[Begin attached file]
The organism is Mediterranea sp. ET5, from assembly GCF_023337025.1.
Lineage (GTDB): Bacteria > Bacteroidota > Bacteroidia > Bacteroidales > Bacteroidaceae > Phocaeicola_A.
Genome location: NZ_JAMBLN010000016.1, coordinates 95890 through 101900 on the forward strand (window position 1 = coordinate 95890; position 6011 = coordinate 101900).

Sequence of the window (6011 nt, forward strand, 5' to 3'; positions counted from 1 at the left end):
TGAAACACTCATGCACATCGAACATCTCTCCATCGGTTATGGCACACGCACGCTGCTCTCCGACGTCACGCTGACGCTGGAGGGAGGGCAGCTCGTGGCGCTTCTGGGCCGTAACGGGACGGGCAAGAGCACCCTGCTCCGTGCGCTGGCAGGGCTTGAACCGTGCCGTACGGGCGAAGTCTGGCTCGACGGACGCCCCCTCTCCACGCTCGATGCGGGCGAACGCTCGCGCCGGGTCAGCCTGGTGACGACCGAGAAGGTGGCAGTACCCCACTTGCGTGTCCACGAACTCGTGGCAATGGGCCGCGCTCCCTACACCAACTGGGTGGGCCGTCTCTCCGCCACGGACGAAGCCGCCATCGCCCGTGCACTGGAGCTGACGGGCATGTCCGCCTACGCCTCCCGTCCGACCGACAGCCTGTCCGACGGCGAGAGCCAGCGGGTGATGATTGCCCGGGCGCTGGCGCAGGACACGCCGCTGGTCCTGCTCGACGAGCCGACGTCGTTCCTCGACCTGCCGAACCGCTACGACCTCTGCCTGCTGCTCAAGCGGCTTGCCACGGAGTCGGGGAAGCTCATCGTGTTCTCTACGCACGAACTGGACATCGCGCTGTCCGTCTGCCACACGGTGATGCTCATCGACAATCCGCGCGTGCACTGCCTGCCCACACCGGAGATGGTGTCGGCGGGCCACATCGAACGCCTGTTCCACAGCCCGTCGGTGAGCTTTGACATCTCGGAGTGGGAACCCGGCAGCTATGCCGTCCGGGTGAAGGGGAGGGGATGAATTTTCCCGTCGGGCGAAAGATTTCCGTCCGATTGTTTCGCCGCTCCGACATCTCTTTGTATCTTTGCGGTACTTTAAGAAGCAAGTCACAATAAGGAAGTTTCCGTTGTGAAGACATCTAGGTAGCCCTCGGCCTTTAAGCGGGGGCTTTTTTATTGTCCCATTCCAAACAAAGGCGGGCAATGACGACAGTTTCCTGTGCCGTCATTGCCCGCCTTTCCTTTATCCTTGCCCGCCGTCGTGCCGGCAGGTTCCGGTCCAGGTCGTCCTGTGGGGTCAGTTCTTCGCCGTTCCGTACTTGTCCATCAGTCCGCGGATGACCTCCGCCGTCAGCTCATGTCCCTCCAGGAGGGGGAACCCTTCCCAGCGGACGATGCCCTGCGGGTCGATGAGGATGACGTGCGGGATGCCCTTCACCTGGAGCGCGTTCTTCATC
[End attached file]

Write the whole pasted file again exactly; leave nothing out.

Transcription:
The organism is Mediterranea sp. ET5, from assembly GCF_023337025.1.
Lineage (GTDB): Bacteria > Bacteroidota > Bacteroidia > Bacteroidales > Bacteroidaceae > Phocaeicola_A.
Genome location: NZ_JAMBLN010000016.1, coordinates 95890 through 101900 on the forward strand (window position 1 = coordinate 95890; position 6011 = coordinate 101900).

Sequence of the window (6011 nt, forward strand, 5' to 3'; positions counted from 1 at the left end):
TGAAACACTCATGCACATCGAACATCTCTCCATCGGTTATGGCACACGCACGCTGCTCTCCGACGTCACGCTGACGCTGGAGGGAGGGCAGCTCGTGGCGCTTCTGGGCCGTAACGGGACGGGCAAGAGCACCCTGCTCCGTGCGCTGGCAGGGCTTGAACCGTGCCGTACGGGCGAAGTCTGGCTCGACGGACGCCCCCTCTCCACGCTCGATGCGGGCGAACGCTCGCGCCGGGTCAGCCTGGTGACGACCGAGAAGGTGGCAGTACCCCACTTGCGTGTCCACGAACTCGTGGCAATGGGCCGCGCTCCCTACACCAACTGGGTGGGCCGTCTCTCCGCCACGGACGAAGCCGCCATCGCCCGTGCACTGGAGCTGACGGGCATGTCCGCCTACGCCTCCCGTCCGACCGACAGCCTGTCCGACGGCGAGAGCCAGCGGGTGATGATTGCCCGGGCGCTGGCGCAGGACACGCCGCTGGTCCTGCTCGACGAGCCGACGTCGTTCCTCGACCTGCCGAACCGCTACGACCTCTGCCTGCTGCTCAAGCGGCTTGCCACGGAGTCGGGGAAGCTCATCGTGTTCTCTACGCACGAACTGGACATCGCGCTGTCCGTCTGCCACACGGTGATGCTCATCGACAATCCGCGCGTGCACTGCCTGCCCACACCGGAGATGGTGTCGGCGGGCCACATCGAACGCCTGTTCCACAGCCCGTCGGTGAGCTTTGACATCTCGGAGTGGGAACCCGGCAGCTATGCCGTCCGGGTGAAGGGGAGGGGATGAATTTTCCCGTCGGGCGAAAGATTTCCGTCCGATTGTTTCGCCGCTCCGACATCTCTTTGTATCTTTGCGGTACTTTAAGAAGCAAGTCACAATAAGGAAGTTTCCGTTGTGAAGACATCTAGGTAGCCCTCGGCCTTTAAGCGGGGGCTTTTTTATTGTCCCATTCCAAACAAAGGCGGGCAATGACGACAGTTTCCTGTGCCGTCATTGCCCGCCTTTCCTTTATCCTTGCCCGCCGTCGTGCCGGCAGGTTCCGGTCCAGGTCGTCCTGTGGGGTCAGTTCTTCGCCGTTCCGTACTTGTCCATCAGTCCGCGGATGACCTCCGCCGTCAGCTCATGTCCCTCCAGGAGGGGGAACCCTTCCCAGCGGACGATGCCCTGCGGGTCGATGAGGATGACGTGCGGGATGCCCTTCACCTGGAGCGCGTTCTTCATC